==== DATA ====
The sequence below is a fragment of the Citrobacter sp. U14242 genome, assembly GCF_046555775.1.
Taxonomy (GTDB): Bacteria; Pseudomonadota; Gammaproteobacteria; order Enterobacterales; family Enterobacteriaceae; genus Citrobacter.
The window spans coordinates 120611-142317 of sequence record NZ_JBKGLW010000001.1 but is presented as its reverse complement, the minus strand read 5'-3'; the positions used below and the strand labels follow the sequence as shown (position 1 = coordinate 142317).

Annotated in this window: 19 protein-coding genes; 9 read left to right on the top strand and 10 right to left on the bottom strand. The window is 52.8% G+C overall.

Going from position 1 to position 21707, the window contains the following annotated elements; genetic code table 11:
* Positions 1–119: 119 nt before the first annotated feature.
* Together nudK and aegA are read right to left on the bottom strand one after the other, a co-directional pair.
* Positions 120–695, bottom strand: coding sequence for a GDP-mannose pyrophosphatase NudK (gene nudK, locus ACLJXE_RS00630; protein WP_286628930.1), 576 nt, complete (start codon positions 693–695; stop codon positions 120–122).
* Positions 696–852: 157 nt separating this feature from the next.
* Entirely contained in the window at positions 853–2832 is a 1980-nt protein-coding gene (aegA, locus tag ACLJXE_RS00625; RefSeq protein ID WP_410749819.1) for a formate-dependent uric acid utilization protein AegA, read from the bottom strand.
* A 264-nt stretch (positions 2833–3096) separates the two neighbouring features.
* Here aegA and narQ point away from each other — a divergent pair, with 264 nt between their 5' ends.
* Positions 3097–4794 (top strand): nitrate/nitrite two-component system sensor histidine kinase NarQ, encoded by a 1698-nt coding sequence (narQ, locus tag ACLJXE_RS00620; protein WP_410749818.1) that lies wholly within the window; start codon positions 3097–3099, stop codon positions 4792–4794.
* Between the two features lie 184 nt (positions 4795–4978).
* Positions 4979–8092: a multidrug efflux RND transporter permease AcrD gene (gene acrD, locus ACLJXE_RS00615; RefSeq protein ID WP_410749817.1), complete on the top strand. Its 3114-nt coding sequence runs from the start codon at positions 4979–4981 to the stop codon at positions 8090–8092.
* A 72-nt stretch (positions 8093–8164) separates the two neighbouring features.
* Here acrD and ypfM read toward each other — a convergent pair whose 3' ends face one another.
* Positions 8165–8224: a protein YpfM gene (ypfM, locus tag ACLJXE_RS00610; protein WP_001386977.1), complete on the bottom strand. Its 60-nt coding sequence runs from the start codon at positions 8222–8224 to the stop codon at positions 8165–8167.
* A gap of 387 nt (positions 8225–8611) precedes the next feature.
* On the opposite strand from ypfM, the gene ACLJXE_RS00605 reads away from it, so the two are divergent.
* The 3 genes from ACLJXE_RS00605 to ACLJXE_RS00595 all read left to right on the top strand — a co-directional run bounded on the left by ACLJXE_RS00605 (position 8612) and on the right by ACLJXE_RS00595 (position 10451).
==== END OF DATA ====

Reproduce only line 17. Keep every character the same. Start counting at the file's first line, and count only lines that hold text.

* Here acrD and ypfM read toward each other — a convergent pair whose 3' ends face one another.